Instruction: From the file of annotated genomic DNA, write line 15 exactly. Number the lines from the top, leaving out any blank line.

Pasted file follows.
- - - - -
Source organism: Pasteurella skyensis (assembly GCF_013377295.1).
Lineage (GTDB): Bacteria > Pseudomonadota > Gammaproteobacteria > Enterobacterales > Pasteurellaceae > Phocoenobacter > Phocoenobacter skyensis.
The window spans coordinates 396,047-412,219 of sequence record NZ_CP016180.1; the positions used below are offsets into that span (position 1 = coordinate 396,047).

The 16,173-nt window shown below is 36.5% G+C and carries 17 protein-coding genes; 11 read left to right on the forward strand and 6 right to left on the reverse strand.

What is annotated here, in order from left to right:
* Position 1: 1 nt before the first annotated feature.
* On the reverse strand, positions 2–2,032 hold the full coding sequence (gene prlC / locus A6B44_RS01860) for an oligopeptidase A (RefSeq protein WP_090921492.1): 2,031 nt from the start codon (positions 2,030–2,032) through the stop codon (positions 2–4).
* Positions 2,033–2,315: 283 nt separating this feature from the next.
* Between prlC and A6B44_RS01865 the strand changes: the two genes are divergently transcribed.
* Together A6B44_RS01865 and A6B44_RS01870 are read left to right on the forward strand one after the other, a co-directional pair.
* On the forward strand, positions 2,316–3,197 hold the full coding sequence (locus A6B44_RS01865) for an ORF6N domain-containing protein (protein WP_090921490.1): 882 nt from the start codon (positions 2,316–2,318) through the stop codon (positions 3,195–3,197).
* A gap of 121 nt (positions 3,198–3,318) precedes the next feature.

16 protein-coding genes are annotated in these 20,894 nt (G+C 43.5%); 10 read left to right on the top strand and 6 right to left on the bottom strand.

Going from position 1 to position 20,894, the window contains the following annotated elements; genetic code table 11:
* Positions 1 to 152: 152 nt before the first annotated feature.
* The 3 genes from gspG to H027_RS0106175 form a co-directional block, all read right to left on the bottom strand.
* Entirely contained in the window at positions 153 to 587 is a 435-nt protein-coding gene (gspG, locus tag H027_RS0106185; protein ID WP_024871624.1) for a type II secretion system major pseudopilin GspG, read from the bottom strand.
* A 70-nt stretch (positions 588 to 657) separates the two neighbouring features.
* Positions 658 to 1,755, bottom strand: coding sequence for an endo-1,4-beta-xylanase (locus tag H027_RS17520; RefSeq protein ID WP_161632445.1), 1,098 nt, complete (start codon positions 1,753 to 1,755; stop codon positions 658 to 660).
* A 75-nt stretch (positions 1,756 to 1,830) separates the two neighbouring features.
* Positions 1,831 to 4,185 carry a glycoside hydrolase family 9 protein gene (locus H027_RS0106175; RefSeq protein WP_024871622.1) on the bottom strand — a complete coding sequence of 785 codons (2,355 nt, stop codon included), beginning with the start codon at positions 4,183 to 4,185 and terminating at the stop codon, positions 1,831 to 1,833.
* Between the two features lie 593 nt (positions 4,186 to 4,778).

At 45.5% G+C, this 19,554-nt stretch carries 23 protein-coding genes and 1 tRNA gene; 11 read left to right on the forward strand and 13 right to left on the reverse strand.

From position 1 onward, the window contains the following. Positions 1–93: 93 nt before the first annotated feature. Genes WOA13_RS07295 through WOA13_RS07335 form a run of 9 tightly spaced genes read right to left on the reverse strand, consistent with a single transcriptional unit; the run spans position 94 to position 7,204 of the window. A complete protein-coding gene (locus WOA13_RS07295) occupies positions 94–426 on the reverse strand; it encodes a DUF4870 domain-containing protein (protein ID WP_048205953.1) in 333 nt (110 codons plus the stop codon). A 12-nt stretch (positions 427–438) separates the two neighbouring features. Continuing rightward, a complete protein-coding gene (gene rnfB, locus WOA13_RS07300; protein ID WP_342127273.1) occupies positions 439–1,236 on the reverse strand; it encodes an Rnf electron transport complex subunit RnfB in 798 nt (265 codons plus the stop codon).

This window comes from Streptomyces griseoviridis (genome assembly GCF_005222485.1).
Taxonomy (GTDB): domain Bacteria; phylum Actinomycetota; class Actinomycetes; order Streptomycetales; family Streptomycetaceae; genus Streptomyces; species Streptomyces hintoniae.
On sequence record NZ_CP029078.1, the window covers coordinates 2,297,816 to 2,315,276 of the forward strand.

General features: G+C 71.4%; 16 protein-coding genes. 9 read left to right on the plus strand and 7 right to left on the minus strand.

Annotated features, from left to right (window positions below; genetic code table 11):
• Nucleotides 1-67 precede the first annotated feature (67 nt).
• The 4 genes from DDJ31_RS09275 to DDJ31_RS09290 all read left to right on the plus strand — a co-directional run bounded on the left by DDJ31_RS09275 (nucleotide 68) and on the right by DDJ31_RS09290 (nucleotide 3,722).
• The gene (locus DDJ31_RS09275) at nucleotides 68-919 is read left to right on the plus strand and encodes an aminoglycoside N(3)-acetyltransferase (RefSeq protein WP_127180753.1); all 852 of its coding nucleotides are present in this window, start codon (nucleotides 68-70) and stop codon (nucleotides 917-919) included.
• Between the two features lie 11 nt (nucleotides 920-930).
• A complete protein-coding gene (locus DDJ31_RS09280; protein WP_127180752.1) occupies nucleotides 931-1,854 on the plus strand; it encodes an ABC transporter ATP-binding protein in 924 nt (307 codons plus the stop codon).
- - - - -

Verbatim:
* Positions 1 to 152: 152 nt before the first annotated feature.